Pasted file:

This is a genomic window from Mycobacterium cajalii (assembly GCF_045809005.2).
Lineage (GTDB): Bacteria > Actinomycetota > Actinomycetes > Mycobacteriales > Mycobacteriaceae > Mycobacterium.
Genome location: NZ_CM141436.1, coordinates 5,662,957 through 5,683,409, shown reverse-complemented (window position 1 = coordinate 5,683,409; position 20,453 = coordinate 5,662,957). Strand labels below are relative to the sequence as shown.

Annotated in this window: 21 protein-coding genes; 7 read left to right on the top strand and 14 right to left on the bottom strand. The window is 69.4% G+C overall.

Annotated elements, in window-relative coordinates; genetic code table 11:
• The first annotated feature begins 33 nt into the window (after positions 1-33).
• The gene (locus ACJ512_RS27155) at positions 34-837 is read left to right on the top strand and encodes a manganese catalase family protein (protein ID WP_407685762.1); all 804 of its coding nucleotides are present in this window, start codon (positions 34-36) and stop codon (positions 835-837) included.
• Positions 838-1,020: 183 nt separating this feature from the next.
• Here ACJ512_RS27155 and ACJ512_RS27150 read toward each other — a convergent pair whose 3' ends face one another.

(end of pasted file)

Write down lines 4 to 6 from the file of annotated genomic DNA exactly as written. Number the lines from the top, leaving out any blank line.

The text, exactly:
Annotated in this window: 21 protein-coding genes; 7 read left to right on the top strand and 14 right to left on the bottom strand. The window is 69.4% G+C overall.

Annotated elements, in window-relative coordinates; genetic code table 11:
• The first annotated feature begins 33 nt into the window (after positions 1-33).